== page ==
career change

That post-college struggle to find your place, find a role that suits your unique skill set, is over. You’ve landed a job, nay a career that on paper seems ideal. There’s just one tiny, niggling problem: It doesn’t feel right. You try to kid yourself. You lie in bed at night wondering if there’s something innately wrong with you. Perhaps you need to suck it up and just get on with it, however hellish it may be. Or maybe, just maybe, it’s time to make a career change.

Sure, taking that leap out into the great unknown is nothing short of terrifying. The idea of leaving everything you’ve worked for to start anew may send shivers down your spine. Still, it could very well be just what you need. If you’ve noticed any of the six following signs, it might be the only way to ensure your health and happiness.

1. You Want to Progress, But it Seems Unlikely

People may tell you that having a hunger for success is nothing more than your ego begging to be fed. That’s utter nonsense. It’s human nature to want to move forward and tackle new obstacles. Stagnating in the same role, completing the same dull daily tasks, getting the same salary — all of that monotony is bound to bring you down.

career change

Landing a job is not merely about the short-term. You have to consider your long-term prospects. If you’re in a company or field where you’re unlikely to progress, frankly, it means that you have nowhere to go. You can keep toiling away day after day, but to what end? Finding yourself in this unfavorable situation, the only logical course of action is to switch direction and seek out a career where you have room to grow.

2. Your Boss is Toxic and Narcissistic

While we all like to jest about our horrible bosses over a few glasses of vino, there’s a difference between disliking your employer and them having a genuinely negative impact on your life. Whether we like to admit it or not, our managers dictate so much of our lives, from when we take lunch to how we manage our workload. If you have a boss who is nothing short of toxic, it could be detrimental to your job satisfaction and your health.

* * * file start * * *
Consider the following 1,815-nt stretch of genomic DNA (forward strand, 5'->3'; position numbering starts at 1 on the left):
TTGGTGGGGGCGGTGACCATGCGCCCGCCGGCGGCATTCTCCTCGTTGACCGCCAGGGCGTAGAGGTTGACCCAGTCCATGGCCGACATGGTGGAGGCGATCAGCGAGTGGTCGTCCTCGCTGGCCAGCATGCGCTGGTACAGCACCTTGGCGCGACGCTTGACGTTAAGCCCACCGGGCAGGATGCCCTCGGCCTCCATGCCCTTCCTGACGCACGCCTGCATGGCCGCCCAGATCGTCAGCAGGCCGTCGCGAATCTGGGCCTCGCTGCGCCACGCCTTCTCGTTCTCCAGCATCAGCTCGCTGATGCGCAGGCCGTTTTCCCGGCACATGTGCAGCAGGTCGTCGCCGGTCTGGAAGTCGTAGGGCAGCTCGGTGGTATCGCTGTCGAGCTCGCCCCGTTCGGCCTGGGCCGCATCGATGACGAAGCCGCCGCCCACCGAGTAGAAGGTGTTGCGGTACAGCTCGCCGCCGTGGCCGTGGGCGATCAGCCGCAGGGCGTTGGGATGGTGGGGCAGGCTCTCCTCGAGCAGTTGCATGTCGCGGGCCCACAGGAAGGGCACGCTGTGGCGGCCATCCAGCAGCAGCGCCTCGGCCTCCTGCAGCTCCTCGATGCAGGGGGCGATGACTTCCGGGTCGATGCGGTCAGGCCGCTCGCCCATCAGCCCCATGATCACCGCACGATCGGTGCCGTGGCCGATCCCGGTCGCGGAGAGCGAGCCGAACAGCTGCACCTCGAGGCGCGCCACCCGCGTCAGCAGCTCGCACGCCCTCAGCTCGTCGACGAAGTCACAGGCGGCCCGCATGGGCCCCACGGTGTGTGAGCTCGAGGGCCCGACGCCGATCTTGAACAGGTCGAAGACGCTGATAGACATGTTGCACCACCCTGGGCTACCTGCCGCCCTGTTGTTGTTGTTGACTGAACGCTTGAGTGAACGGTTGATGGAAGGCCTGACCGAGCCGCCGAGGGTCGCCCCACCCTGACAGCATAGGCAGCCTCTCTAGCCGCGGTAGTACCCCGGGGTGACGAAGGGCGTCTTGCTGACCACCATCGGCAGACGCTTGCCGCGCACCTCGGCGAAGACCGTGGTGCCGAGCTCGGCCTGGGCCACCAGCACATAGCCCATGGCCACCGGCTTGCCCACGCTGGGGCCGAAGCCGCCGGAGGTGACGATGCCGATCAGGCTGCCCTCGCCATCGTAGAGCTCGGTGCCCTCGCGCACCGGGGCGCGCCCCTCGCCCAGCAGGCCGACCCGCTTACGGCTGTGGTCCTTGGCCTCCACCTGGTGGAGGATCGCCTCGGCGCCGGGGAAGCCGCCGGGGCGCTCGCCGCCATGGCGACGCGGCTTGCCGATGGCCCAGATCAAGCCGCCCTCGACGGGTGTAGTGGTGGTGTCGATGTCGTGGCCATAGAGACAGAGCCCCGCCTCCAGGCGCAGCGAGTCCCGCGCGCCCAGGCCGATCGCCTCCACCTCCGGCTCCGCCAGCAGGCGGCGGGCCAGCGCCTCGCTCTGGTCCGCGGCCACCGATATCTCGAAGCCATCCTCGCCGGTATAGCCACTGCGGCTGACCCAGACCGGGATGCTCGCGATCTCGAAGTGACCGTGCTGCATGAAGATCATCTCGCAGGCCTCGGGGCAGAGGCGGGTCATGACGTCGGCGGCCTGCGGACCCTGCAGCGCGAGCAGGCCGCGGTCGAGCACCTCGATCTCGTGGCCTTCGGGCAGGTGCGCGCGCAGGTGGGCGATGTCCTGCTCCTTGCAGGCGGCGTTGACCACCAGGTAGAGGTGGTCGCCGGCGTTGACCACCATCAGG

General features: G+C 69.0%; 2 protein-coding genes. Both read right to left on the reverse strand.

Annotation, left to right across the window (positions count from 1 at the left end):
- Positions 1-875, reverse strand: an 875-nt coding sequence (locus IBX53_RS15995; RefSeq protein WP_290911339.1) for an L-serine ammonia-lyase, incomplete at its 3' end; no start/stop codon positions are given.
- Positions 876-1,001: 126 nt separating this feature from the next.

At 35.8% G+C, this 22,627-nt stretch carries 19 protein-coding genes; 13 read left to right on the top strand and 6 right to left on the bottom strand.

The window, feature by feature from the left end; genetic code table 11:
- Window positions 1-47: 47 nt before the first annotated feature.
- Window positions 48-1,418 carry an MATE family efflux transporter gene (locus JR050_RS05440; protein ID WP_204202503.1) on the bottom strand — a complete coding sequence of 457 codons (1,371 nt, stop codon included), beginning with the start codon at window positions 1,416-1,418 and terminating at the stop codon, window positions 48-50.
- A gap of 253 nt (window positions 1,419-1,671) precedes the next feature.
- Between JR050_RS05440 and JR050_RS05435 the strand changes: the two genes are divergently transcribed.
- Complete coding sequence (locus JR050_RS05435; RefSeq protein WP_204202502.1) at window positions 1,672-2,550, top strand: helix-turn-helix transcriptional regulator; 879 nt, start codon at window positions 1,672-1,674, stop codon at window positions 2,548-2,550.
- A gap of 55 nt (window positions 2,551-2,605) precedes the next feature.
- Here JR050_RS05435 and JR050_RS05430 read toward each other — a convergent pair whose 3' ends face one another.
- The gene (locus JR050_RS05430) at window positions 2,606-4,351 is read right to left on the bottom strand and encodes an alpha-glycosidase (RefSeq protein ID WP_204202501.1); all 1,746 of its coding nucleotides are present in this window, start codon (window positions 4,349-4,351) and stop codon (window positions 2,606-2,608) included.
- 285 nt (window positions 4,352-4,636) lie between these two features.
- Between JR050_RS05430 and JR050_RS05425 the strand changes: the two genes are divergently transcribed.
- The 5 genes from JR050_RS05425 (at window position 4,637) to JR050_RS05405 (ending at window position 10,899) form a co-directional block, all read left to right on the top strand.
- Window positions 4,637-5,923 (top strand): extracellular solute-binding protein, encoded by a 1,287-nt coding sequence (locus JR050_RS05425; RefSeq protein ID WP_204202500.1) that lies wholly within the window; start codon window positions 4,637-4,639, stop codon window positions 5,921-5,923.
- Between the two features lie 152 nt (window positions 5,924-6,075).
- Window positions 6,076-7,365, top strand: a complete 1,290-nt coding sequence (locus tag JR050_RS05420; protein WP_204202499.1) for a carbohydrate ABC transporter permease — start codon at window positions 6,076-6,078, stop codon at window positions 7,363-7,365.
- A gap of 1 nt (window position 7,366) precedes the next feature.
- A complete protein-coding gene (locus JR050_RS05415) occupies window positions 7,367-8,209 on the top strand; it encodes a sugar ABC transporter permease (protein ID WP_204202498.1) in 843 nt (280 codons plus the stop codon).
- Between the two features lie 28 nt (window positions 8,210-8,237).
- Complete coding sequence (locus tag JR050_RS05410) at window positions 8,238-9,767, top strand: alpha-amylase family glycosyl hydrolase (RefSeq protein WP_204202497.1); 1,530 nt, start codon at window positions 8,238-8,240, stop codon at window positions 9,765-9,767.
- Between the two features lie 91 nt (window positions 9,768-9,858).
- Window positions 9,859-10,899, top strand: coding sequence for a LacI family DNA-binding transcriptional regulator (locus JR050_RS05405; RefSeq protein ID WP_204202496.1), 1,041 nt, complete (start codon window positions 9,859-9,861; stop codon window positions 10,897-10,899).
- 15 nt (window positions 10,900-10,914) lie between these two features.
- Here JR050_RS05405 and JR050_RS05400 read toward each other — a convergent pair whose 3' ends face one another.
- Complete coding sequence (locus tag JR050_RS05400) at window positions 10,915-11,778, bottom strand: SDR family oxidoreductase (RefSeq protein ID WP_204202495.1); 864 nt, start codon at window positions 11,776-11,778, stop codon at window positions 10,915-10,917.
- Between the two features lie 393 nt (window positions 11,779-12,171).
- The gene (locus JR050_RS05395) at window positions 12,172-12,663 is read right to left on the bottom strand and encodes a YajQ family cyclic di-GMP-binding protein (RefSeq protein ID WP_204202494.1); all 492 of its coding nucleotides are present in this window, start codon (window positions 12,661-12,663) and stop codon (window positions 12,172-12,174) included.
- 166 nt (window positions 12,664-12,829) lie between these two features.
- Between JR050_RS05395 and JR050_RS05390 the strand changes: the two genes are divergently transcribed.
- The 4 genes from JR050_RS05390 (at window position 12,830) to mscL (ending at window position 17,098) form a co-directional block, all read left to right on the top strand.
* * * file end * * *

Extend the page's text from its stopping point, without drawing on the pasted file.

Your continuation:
In fact, this very year, the British Psychological Society reported that people working for people with “negative traits” had a lower sense of job satisfaction and were more likely to suffer from clinical depression. “Those high in psychopathy and narcissism have a strong desire for power and often lack empathy. This toxic combination can result in these individuals taking advantage of others, taking credit for their work, being overly critical, and generally behaving aggressively,” explained Abigail Phillips, the lead researcher on the study. Remember, no one should have to put up with bullying at work, no matter how much they want the role. Do something about the problem and, if you can’t change it, walk away.

3. You Feel That Your Job Has No Meaning

Let me pose a simple question here: Do you feel that your job has meaning? When you don your best suit, grab a coffee, and head out to work, do you feel that you’re making a small difference in the world? Few people take the time to contemplate whether their role holds any significance to them, but perhaps they should. If you’re in a career that lacks this fundamental thing, you could find that it’s ultimately very unsatisfying.